Around the beginning of May, people in Manitoba get ‘itchy’ to get out in the garden. The garden centre catalogues have been sitting since December, the days are getting warmer, and that urge to get out and plant starts taking over our thoughts. Today was a quick trip to a garden centre just outside of the city near the river. On the way there I was delighted by the hawks soaring. One Red Tailed Hawk (RTH) was being chased by a couple of crows while a Broad-winged Hawk was flying above the banks of the river. I did not stop and take photographs. By the time I would have pulled over they would have been gone. But, thank heavens, for a book that I got at Christmas. The RTH I recognized immediately but not the second raptor. That book is Hawks from Every Angle. How to Identify raptors in flight by Jerry Liguori. I wish the images were bigger but, other than that, it has been a great help in identification.

Speaking of identification, the two eaglets on the Minnesota DNR nest were banded on 4 May. I tried to catch a good image of their legs but those two are not giving one thing away!

Here is a close up of their young father, Harry. No, he isn’t dirty! He hasn’t completely ‘matured’ (someone might have to adjust that) as he is not believed to be five years old yet! Well, Harry, you are a great dad. You stepped up to the plate and incubated your babies, learned how to feed them, and brought in prey. It took you a bit to catch on – but, you did!

The cameras at the MN DNR Bald Eagle nest were turned off during the process of banding. They also did a health check and took blood samples. Soon we will know the genders of the two eaglets! Here is a video from 2015 at the same nest showing the process:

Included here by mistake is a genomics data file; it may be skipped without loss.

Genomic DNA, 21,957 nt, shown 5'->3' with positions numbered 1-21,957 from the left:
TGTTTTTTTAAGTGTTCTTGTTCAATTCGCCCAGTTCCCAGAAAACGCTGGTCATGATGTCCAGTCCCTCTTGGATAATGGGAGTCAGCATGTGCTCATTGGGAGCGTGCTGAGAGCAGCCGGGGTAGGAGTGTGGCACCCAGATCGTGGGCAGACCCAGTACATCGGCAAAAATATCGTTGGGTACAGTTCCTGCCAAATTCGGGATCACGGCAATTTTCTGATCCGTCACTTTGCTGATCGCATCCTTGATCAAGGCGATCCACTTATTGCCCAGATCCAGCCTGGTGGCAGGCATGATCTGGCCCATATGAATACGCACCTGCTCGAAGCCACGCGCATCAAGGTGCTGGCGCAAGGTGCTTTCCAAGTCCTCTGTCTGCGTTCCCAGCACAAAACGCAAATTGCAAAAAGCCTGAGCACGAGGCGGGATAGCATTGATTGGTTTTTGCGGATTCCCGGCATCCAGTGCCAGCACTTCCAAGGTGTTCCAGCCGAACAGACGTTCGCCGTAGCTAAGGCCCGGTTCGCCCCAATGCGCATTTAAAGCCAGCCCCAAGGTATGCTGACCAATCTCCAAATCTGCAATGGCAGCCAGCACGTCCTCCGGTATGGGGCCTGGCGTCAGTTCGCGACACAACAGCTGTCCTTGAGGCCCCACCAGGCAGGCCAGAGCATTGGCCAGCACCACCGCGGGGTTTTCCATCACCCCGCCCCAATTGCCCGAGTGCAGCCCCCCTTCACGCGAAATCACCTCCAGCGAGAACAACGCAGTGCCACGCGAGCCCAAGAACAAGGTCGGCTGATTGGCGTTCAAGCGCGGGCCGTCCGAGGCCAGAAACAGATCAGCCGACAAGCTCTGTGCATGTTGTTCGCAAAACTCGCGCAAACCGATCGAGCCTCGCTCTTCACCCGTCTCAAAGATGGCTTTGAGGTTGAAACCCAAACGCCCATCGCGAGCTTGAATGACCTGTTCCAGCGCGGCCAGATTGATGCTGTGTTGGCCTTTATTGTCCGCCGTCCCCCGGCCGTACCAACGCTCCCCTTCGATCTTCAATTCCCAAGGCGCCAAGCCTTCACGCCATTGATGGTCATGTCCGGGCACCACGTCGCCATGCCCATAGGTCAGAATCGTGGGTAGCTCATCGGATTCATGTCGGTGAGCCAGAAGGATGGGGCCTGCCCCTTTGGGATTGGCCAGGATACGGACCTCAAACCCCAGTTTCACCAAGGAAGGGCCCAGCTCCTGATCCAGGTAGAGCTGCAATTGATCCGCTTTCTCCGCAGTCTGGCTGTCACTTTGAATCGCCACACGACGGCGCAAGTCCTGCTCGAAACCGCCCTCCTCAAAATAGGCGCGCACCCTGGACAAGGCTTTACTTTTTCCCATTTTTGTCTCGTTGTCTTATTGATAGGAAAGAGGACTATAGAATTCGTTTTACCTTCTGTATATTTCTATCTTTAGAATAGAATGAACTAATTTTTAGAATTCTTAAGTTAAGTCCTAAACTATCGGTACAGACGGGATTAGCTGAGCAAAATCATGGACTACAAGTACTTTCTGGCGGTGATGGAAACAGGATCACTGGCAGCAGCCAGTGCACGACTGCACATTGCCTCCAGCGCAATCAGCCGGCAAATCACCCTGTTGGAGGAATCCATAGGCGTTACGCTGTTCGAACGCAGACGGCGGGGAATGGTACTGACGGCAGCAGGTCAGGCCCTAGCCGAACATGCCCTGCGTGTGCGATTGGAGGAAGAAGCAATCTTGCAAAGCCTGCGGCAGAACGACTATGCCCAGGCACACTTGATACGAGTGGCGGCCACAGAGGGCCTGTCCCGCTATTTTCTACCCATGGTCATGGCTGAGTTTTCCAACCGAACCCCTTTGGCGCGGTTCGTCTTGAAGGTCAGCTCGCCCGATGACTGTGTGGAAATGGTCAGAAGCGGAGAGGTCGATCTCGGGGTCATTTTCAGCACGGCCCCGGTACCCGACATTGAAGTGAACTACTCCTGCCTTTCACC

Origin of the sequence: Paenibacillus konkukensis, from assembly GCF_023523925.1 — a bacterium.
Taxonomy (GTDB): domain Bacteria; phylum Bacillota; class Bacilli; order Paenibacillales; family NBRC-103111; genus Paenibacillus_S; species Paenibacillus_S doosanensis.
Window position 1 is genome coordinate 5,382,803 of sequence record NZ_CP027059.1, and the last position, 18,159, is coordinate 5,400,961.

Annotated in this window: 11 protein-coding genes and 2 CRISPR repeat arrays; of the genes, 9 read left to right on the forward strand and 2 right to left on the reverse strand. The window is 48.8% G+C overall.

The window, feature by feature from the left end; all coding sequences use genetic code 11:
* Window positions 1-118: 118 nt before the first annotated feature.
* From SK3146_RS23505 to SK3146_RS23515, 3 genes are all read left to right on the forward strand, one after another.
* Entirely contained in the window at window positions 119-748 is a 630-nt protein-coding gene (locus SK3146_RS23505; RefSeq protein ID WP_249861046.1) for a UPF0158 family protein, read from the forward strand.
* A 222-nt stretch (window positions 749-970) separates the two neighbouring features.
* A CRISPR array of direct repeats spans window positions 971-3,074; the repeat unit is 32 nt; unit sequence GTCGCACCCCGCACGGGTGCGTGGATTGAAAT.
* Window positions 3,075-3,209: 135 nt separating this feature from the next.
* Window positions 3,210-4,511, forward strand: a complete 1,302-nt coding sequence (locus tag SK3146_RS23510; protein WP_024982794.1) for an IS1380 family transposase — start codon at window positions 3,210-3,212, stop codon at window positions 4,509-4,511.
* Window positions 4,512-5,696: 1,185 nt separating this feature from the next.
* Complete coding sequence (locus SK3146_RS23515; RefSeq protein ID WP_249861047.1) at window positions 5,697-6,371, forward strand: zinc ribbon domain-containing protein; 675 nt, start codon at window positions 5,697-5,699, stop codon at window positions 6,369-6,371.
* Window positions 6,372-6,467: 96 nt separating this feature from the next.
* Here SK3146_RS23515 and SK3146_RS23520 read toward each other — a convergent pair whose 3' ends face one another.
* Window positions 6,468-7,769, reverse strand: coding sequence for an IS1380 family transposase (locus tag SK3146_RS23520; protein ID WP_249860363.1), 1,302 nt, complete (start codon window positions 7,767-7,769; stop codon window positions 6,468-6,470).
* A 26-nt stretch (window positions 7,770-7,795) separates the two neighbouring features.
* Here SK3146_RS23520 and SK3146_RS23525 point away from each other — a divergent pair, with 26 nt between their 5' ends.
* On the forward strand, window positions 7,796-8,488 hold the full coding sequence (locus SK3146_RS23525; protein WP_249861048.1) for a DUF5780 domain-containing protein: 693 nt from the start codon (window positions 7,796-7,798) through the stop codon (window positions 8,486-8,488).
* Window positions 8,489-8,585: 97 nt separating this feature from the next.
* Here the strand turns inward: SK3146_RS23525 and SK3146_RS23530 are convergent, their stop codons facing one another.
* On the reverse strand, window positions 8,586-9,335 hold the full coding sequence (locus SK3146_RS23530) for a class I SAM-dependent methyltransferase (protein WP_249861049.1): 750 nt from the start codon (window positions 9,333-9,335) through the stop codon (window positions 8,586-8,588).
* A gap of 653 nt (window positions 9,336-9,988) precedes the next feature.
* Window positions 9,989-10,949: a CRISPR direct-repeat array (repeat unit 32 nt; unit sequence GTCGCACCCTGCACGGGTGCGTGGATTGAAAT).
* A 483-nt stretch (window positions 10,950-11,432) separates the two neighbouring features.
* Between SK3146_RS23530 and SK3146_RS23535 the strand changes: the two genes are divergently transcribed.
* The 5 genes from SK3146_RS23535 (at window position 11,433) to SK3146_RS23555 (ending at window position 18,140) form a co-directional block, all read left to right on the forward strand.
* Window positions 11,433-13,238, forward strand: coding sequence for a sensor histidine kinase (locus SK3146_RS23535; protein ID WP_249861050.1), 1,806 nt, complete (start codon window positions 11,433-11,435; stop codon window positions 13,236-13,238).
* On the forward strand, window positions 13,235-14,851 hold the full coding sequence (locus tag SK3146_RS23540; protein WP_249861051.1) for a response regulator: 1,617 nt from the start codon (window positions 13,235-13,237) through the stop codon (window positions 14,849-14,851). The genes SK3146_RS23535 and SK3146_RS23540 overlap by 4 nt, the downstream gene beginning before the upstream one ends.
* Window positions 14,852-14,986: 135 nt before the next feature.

Many were very sad when California Condor’s Redwood Queen and Phoenix’s egg was deemed non-viable. Those two will try again next year. But congratulations go out to California Condors Condor 589 and Phoebe (569) known as the Pinnacle Power Couple. Their baby hatched on 12 April and is #1078. #1078 will need to survive for six months in the nest being fed by 589 and 569. #1078 will be learning to fly in mid-October. The couple have been together for five years and this is the third chick – hence the designation ‘power couple’. Most California Condors only breed every two years.

#1078 one week old. Phoebe is feeding the baby. Taken from video feed Pinnacles National Park Cam. 19 April 2021

Over in Hellgate Canyon in Missoula, Montana, the oldest Osprey in the world, Iris, landed a whopper!

Just look at the size of that fish and the perfect form Iris has. I am impressed.

Iris got to enjoy some of that magnificent catch and then Louis must have heard about that great catch and thought she might share. In the end, he did steal part of that fish and took it to the pole to eat. Darn that Louis. Iris doesn’t fish for him! He is supposed to be taking care of her.

Gabby has been with Legacy all day at the NE Florida Bald Eagle nest in Jacksonville, Florida. It seems that Samson and Gabby are keeping a close eye on Legacy so she doesn’t get lost again! Well, was she lost? She sure might have been. She has stayed at the nest. It is another hot and very windy day but, if Samson continues his regular food drop, Legacy will have some dinner around 5:30 nest time.

Legacy is sure watching for Samson to appear with her dinner! It is nearing 5pm nest time. Good training for Legacy once she gets the confidence to fly about more.